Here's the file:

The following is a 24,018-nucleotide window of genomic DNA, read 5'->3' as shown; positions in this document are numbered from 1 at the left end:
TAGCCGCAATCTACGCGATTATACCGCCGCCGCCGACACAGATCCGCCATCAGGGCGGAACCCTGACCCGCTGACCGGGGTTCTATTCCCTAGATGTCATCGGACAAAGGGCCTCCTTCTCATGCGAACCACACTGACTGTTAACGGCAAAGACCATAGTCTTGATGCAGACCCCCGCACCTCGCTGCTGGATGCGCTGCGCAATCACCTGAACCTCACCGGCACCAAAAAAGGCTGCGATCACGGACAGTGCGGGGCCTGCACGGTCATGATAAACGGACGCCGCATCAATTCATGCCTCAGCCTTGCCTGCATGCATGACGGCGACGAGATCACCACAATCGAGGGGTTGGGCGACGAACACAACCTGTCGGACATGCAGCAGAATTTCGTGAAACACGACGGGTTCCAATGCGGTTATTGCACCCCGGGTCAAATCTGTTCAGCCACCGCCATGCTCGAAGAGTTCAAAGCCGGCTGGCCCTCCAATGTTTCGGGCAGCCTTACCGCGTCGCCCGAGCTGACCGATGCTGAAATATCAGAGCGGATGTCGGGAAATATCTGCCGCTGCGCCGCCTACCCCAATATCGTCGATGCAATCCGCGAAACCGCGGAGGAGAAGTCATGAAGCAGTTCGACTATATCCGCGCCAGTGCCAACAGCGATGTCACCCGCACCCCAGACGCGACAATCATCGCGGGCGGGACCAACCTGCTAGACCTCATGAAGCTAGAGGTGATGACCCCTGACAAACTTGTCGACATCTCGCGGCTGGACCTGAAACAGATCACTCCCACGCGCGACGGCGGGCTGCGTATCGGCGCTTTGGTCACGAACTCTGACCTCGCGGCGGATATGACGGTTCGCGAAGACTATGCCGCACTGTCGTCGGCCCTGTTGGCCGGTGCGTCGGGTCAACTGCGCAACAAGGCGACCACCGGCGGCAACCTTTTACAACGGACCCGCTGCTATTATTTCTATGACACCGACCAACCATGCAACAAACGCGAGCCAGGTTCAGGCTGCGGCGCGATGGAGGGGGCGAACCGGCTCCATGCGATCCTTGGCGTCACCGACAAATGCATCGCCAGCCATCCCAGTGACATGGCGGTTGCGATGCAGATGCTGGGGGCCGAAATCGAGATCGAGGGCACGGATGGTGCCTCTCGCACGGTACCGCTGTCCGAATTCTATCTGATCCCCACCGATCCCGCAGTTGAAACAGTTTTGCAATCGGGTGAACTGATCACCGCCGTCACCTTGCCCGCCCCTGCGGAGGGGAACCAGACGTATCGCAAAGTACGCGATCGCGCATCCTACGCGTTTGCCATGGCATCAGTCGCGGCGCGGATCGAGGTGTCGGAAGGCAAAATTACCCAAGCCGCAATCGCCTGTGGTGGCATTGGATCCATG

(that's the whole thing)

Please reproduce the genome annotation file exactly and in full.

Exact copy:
The following is a 24,018-nucleotide window of genomic DNA, read 5'->3' as shown; positions in this document are numbered from 1 at the left end:
TAGCCGCAATCTACGCGATTATACCGCCGCCGCCGACACAGATCCGCCATCAGGGCGGAACCCTGACCCGCTGACCGGGGTTCTATTCCCTAGATGTCATCGGACAAAGGGCCTCCTTCTCATGCGAACCACACTGACTGTTAACGGCAAAGACCATAGTCTTGATGCAGACCCCCGCACCTCGCTGCTGGATGCGCTGCGCAATCACCTGAACCTCACCGGCACCAAAAAAGGCTGCGATCACGGACAGTGCGGGGCCTGCACGGTCATGATAAACGGACGCCGCATCAATTCATGCCTCAGCCTTGCCTGCATGCATGACGGCGACGAGATCACCACAATCGAGGGGTTGGGCGACGAACACAACCTGTCGGACATGCAGCAGAATTTCGTGAAACACGACGGGTTCCAATGCGGTTATTGCACCCCGGGTCAAATCTGTTCAGCCACCGCCATGCTCGAAGAGTTCAAAGCCGGCTGGCCCTCCAATGTTTCGGGCAGCCTTACCGCGTCGCCCGAGCTGACCGATGCTGAAATATCAGAGCGGATGTCGGGAAATATCTGCCGCTGCGCCGCCTACCCCAATATCGTCGATGCAATCCGCGAAACCGCGGAGGAGAAGTCATGAAGCAGTTCGACTATATCCGCGCCAGTGCCAACAGCGATGTCACCCGCACCCCAGACGCGACAATCATCGCGGGCGGGACCAACCTGCTAGACCTCATGAAGCTAGAGGTGATGACCCCTGACAAACTTGTCGACATCTCGCGGCTGGACCTGAAACAGATCACTCCCACGCGCGACGGCGGGCTGCGTATCGGCGCTTTGGTCACGAACTCTGACCTCGCGGCGGATATGACGGTTCGCGAAGACTATGCCGCACTGTCGTCGGCCCTGTTGGCCGGTGCGTCGGGTCAACTGCGCAACAAGGCGACCACCGGCGGCAACCTTTTACAACGGACCCGCTGCTATTATTTCTATGACACCGACCAACCATGCAACAAACGCGAGCCAGGTTCAGGCTGCGGCGCGATGGAGGGGGCGAACCGGCTCCATGCGATCCTTGGCGTCACCGACAAATGCATCGCCAGCCATCCCAGTGACATGGCGGTTGCGATGCAGATGCTGGGGGCCGAAATCGAGATCGAGGGCACGGATGGTGCCTCTCGCACGGTACCGCTGTCCGAATTCTATCTGATCCCCACCGATCCCGCAGTTGAAACAGTTTTGCAATCGGGTGAACTGATCACCGCCGTCACCTTGCCCGCCCCTGCGGAGGGGAACCAGACGTATCGCAAAGTACGCGATCGCGCATCCTACGCGTTTGCCATGGCATCAGTCGCGGCGCGGATCGAGGTGTCGGAAGGCAAAATTACCCAAGCCGCAATCGCCTGTGGTGGCATTGGATCCATG